February Ice … and 10,000 Leelanau Photos

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Lake Michigan … February ice, photo by Ken Scott Photography

Some followers of Michigan in Pictures may know that I live in Leelanau County, the village of Leland to be precise. The first website I ever built was Leelanau.com, and as with Michigan in Pictures, I have a photo group on Flickr. One of my favorite pursuits is hiking the shoreline, and when I returned from a hike yesterday, I noticed that the Leelanau.com Group had 9,999 photos. The 9999th is the one above from a year ago, fittingly by top contributor, professional photographer, and dedicated Leelanau-booster Ken Scott.  I realized that I had a pic from almost exactly the same spot!

View Ken’s photo on Flickr, see more in his Lake Michigan Ice & Caves slideshow, and follow Ken Scott Photography on Facebook!

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You can see mine and more photos & videos from the day in my Wavy Day in Leland slideshow.

PS: The Absolute Michigan pool is the one I use for Michigan in Pictures, and it has well over 200,000 photos!

Turtle Club

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Turtle Club, photo by Andrew McFarlane

“Am I not turtley enough for the turtle club?”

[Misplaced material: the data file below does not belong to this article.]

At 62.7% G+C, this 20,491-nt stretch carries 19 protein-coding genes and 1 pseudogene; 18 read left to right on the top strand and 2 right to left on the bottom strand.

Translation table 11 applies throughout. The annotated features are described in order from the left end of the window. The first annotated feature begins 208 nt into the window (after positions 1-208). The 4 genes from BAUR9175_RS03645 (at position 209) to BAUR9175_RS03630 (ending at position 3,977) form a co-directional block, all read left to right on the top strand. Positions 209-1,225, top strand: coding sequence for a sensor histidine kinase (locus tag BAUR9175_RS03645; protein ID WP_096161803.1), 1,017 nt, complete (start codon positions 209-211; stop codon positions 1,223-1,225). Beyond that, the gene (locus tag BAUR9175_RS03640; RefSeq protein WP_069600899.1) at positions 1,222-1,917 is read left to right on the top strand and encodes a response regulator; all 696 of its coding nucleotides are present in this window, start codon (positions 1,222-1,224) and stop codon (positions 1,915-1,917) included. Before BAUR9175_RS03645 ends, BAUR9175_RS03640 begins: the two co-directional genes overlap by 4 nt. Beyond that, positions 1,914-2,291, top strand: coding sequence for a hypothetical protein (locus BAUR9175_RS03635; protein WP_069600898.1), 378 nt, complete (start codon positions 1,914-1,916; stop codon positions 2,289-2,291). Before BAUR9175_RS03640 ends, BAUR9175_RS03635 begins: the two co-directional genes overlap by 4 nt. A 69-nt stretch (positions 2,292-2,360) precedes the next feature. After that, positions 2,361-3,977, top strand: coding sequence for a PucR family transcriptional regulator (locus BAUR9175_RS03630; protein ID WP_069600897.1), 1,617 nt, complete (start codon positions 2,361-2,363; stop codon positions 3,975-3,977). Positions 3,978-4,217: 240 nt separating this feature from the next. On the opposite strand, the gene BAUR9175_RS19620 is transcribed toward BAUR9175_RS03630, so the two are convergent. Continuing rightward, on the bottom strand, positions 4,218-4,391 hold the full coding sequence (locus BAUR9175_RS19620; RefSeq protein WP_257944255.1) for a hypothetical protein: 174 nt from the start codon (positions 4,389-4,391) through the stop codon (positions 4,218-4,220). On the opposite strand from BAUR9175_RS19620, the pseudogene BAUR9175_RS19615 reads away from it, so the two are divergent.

-Dana Carvey, Master of Disguise

Pretty sure it’s just sleeping.

I took this photo last weekend on a walk along Lake Michigan in the Leelanau Conservancy’s Whaleback Natural Area just south of Leland.

View it background big and see more in my Lake Michigan, Pearl of America slideshow.

More winter wallpaper on Michigan in Pictures.

Sunset on Michigan’s “November Summer”

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Port Austin Sunset, photo by Sarang Patki

While the implications of it are not good for the long term, there’s no denying that we’ve had a truly incredible run of warmth this November. The Detroit News reports that a new November 18th record high of 71 degrees was recorded yesterday at Detroit Metro Airport. Today however, temps there are barely expected to get above 40 with strong wind and rain. Elsewhere in Michigan:

Waves in the Lake Superior are forecast to reach 22 to 33 feet in Lake Superior between 1 a.m. and 4 a.m. Saturday.

Northern Michigan is set to receive strong winds and snowfall in places such as Gaylord could accumulate, according to NWS. “The combination of gusty winds and snow will create near white-out conditions at times Saturday afternoon and evening, especially in lake-effect areas off Lake Michigan and Lake Superior,” the NWS says in a statement on its website.